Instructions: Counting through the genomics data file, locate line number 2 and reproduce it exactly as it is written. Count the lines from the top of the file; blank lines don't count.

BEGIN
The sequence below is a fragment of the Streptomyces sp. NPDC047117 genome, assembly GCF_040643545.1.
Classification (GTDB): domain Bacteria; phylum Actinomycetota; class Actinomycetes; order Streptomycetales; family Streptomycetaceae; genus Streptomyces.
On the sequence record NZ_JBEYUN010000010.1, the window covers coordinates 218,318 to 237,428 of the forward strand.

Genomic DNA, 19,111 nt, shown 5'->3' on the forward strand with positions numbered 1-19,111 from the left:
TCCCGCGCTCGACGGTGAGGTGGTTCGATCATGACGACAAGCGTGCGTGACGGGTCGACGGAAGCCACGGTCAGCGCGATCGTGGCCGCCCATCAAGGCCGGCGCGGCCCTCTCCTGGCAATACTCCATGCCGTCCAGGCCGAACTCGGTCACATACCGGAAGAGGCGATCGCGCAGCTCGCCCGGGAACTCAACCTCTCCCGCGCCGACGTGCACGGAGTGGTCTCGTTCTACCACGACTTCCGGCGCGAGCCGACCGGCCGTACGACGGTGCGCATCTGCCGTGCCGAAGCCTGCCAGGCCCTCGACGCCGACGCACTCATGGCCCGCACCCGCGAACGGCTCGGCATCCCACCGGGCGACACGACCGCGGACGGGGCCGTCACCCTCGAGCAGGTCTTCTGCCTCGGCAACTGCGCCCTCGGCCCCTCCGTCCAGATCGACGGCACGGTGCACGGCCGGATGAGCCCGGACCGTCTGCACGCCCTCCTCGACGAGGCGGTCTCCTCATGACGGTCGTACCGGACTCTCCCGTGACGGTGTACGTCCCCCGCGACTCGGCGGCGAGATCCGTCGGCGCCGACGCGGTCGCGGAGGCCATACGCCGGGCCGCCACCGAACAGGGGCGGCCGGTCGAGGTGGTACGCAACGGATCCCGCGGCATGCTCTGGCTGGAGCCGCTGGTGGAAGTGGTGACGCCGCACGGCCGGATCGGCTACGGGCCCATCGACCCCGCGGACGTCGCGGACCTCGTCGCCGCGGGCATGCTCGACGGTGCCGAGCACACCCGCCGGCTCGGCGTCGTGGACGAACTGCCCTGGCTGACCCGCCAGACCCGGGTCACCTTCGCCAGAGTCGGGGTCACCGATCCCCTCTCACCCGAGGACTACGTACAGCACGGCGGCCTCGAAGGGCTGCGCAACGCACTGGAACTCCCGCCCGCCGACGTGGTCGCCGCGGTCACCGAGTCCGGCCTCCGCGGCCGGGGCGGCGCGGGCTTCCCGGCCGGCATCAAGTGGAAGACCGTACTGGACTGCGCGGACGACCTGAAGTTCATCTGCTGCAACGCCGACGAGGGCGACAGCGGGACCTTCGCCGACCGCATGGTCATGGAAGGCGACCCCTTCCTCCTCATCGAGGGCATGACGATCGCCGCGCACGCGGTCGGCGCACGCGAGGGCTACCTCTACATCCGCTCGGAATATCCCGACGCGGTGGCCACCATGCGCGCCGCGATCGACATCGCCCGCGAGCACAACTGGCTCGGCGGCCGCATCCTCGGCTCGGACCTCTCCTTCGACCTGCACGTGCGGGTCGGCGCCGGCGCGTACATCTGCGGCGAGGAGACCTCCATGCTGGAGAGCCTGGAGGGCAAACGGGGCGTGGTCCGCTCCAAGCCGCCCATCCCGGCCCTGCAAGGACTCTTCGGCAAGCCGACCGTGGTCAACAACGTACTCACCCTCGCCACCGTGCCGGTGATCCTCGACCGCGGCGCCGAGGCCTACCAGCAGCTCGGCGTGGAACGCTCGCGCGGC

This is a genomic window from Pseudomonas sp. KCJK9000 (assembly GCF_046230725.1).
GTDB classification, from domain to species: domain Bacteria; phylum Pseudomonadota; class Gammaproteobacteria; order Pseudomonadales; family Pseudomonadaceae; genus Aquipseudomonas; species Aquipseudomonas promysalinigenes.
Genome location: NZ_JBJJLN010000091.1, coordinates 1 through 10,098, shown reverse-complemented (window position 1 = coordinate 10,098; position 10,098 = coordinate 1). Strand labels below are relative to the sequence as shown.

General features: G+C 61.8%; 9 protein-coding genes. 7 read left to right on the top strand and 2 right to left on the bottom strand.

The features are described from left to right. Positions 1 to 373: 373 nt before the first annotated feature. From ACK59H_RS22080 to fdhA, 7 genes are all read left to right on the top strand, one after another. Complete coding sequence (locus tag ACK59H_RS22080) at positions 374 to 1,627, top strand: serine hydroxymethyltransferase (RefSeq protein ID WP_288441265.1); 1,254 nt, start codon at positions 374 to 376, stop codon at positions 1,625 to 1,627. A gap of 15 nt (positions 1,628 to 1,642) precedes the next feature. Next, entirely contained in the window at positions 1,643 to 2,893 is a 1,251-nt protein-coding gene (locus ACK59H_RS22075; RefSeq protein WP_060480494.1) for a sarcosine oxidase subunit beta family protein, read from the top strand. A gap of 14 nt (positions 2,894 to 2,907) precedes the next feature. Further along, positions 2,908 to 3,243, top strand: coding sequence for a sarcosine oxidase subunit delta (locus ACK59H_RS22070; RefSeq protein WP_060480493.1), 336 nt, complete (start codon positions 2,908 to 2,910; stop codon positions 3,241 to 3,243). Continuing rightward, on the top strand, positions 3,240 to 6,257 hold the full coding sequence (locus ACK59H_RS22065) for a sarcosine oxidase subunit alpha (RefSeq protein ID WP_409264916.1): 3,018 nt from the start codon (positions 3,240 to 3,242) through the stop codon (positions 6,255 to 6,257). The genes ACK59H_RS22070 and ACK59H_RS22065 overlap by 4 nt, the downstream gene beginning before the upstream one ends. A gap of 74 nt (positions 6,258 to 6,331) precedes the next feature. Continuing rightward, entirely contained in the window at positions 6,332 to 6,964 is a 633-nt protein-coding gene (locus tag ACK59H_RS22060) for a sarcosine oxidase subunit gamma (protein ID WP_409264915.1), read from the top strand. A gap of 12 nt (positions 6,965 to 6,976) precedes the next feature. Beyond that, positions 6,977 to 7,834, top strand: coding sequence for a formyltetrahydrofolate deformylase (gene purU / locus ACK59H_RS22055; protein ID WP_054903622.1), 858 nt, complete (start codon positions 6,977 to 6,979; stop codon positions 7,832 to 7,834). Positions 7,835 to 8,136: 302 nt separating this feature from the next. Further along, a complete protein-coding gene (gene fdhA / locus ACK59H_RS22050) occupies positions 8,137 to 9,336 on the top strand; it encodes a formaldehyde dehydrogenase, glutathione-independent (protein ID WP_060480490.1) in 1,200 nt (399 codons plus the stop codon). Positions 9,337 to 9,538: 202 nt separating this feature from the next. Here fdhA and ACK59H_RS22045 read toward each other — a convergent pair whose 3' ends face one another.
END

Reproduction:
Classification (GTDB): domain Bacteria; phylum Actinomycetota; class Actinomycetes; order Streptomycetales; family Streptomycetaceae; genus Streptomyces.